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"That's Not Fair: Activism With Young Children" Discussion

  • Sulzer Regional Library, Chicago Public Library 4455 North Lincoln Avenue Chicago, IL, 60625 United States (map)

"If we teach children to recognize injustice, then we must also teach them that people can create positive change by working together...Through activism activities, children build the confidence and skills for becoming adults who assert, in the face of injustice, 'I have the responsibility to deal with it, I know how to deal with is, I will deal with it" said Louise Derman-Sparks and the Anti-Bias Curriculum Task Force (authors of the Anti-Bias Curriculum: Tools for Empowering Young Children, published by NAEYC in 1989!).

Given these challenging times of hate rhetoric during the election campaign, and executive orders (like the Mulim ban) and potential policy changes (like repealing the Affordable Care Act, among others) affecting millions of families and children, young children are not immune to being impacted by stress.

The Southern Poverty Law Center’s 2016 report: The Trump Effect: The Impact of the Presidential Campaign on our Nation’s Schools (April 2016), included responses by over 2,000 teachers, including some early childhood teachers reporting the impact of the hate rhetoric pervasive in the media on their students. One teacher wrote, “A PreK student woke from afternoon nap and had had a nightmare that Trump had come to get her family” (pg 57), and in Tennessee, a kindergarten teacher reported that “a Latino child—told by classmates that he will be deported and trapped behind a wall—asks every day, ‘Is the wall here yet?’? (Executive Summary Pg 5).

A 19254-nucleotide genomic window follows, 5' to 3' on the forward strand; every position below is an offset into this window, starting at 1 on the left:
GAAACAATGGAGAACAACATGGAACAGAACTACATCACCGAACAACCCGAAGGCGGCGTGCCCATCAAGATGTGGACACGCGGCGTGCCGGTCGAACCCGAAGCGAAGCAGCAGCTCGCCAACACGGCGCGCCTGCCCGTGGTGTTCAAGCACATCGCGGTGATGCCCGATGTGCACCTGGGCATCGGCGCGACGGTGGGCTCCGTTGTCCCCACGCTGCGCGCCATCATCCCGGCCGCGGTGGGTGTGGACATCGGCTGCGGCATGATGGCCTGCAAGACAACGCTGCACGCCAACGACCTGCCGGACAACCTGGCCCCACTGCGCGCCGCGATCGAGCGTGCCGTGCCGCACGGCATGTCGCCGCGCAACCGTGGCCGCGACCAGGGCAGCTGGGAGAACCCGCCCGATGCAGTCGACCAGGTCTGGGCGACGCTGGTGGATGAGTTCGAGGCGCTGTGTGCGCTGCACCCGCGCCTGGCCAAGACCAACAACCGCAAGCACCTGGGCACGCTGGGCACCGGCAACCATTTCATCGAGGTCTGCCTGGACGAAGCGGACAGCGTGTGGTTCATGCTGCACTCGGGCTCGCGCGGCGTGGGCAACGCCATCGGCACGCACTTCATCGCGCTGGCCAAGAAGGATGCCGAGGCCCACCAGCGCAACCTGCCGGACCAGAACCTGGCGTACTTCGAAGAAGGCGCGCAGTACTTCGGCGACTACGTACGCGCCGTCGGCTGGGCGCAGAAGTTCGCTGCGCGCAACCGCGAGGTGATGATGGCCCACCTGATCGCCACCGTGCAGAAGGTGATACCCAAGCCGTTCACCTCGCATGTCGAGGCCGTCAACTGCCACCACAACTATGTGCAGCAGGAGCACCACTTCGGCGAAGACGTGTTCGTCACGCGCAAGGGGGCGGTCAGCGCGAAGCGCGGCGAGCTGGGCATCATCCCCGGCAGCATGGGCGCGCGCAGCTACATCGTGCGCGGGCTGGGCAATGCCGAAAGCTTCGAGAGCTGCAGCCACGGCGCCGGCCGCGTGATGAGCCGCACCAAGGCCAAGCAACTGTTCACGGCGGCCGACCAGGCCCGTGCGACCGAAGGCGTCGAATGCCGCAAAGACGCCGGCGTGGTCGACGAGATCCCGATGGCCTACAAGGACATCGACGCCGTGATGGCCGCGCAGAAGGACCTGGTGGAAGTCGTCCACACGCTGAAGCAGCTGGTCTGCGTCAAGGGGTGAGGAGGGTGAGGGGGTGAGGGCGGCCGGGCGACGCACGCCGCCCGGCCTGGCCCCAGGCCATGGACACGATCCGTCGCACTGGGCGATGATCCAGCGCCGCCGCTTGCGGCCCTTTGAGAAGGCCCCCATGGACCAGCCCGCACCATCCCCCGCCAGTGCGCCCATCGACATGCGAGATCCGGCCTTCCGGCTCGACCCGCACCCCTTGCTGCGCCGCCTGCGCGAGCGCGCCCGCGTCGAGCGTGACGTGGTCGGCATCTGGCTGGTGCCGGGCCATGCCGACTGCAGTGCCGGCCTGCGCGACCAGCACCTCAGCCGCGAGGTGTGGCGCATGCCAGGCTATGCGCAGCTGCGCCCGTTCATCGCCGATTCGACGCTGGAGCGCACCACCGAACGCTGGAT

Ann Pelo and Fran Davidson, in their book, "That's Not Fair! A Teacher's Guide to Activism with Young Children" write, "Children do indeed want to be change makers. As children go about their work of noticing differences, they also recognize the inequity inherent in some of those differences and want to do something about it. They want to be activists!"

Let's gather together as early childhood educators (adults working with children birth-age 8 or so) to discuss this book's ideas (reading the book is NOT required to attend!). This will be a FREE discussion, and mini-professional development workshop, as well as an opportunity to build community among like-minded early childhood educators. (Note: Suggested donations of $1-2/per person is encouraged, but not required.)

Here's the link to the book if you'd like to purchase it. Again, NO reading required to attend!